The Certificate of Analysis (CofA) provides detailed quality control information for each product. The CofA is available on our website at www.invitrogen.com/cofa, and is searchable by product lot number, which is printed on each box.
This kit can be used with ABI real-time instruments that are compatible with ROX Reference Dye at a final concentration of 500 nM. These instruments include the ABI PRISM® 7000, 7700, and 7900HT; the ABI 7300 Real-Time PCR System; and the ABI GeneAmp® 5700.
Note: This kit is not compatible with instruments that use ROX at a final concentration lower than 500 nM, including the ABI 7500. For these instruments, we recommend SYBR® GreenER™ qPCR SuperMix Universal, which includes ROX as a separate tube that can be added at the required concentration (see Additional Products in Ordering Table).
- For two-step qRT-PCR, use undiluted or diluted cDNA generated from up to 1 μg of total RNA. For cDNA synthesis, we recommend the SuperScript® III First-Strand Synthesis SuperMix for qRT-PCR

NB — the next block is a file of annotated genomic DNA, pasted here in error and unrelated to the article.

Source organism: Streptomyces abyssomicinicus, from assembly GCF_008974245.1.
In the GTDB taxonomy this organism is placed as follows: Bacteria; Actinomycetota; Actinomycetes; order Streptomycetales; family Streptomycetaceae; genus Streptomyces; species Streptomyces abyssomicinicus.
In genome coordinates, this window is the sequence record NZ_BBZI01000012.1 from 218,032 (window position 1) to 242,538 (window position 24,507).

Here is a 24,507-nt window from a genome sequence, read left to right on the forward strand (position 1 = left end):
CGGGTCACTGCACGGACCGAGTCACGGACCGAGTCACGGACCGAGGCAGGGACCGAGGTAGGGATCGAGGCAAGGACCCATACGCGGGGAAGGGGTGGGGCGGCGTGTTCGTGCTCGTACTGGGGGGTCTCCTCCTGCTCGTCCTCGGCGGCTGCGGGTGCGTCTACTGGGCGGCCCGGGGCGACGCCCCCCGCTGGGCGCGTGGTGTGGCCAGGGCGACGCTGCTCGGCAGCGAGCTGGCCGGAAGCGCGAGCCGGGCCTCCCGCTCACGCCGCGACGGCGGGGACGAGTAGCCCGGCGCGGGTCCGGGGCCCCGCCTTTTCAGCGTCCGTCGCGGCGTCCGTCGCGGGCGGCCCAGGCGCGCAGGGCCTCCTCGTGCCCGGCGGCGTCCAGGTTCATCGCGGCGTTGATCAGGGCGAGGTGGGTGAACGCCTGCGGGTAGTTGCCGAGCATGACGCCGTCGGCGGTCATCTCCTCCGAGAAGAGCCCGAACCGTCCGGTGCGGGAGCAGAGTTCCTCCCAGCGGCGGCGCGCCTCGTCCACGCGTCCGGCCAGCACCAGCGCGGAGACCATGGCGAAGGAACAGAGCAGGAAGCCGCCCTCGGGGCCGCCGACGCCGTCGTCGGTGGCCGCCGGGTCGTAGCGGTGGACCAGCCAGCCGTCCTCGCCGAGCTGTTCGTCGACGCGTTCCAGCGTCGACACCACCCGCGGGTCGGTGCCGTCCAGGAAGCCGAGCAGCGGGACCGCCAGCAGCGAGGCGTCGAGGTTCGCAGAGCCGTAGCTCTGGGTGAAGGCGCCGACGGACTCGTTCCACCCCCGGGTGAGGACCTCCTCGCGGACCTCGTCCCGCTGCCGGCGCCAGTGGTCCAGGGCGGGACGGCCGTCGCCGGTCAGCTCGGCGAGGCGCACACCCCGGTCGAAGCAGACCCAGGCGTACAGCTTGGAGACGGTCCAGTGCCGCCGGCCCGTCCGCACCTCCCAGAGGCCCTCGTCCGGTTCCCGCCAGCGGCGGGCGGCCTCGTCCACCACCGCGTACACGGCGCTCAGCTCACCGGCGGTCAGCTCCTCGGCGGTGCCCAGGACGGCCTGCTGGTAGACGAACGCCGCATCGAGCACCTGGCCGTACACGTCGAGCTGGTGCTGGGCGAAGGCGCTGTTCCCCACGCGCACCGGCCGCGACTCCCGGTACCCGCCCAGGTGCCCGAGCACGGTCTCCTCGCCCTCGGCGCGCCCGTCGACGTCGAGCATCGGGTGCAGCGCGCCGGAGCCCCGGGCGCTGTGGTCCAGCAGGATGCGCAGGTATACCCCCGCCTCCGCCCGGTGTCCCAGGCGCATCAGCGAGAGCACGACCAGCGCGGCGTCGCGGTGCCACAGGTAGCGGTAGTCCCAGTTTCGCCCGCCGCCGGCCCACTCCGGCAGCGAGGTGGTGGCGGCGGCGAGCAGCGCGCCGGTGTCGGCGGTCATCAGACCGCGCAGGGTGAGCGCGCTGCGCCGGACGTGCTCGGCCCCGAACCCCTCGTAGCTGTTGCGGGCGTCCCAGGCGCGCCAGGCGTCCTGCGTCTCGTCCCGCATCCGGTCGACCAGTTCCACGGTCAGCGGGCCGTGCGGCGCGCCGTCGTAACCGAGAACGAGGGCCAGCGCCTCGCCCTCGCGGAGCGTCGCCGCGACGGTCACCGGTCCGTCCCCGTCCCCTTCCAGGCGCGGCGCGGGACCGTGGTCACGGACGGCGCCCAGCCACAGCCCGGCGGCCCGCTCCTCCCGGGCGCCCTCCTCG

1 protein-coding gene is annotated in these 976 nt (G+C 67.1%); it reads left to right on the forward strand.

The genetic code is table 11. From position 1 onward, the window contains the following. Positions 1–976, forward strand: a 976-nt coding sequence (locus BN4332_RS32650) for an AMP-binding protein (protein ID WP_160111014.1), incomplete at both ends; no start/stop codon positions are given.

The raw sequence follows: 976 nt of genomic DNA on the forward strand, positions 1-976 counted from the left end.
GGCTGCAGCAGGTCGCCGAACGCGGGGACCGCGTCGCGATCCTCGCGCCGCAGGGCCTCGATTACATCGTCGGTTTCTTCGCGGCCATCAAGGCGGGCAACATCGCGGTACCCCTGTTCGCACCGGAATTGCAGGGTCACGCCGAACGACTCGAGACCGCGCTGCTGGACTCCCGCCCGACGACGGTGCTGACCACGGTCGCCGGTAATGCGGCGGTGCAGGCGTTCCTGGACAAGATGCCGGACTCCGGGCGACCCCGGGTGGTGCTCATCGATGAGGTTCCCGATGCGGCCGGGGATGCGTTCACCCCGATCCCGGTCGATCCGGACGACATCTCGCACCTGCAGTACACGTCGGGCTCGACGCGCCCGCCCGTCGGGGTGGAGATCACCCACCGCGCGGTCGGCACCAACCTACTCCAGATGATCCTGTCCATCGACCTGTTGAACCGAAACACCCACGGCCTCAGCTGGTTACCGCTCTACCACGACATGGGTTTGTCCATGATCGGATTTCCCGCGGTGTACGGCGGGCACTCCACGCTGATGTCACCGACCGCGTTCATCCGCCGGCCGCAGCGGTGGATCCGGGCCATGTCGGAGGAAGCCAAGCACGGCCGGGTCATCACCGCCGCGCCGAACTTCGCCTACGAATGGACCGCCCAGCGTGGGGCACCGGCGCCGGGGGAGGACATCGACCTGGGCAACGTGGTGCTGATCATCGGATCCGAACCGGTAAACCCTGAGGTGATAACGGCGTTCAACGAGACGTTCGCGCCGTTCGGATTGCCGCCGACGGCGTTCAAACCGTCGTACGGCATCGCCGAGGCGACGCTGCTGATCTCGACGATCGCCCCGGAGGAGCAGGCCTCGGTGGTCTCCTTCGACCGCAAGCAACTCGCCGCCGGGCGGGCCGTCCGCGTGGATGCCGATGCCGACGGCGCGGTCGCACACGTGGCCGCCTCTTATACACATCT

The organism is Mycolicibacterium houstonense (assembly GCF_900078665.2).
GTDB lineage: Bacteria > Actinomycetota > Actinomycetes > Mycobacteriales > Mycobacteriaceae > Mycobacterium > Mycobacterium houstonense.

- A maximum of 10% of the qPCR reaction volume may be undiluted cDNA (e.g., for a 50-μl qPCR, use up to 5 μl of undiluted cDNA).
- Note that detecting high-abundance genes in undiluted cDNA may result in very low CTs in qPCR, leading to reduced quantification accuracy. Prepare a dilution series of the cDNA template for the most accurate results.
Plasmid and Genomic DNA
Use up to 100 ng of genomic DNA or 10–107 copies of plasmid DNA in a 10-μl volume. Note that 1 μg of plasmid DNA contains 9.1 × 1011 copies divided by the plasmid size in kilobases.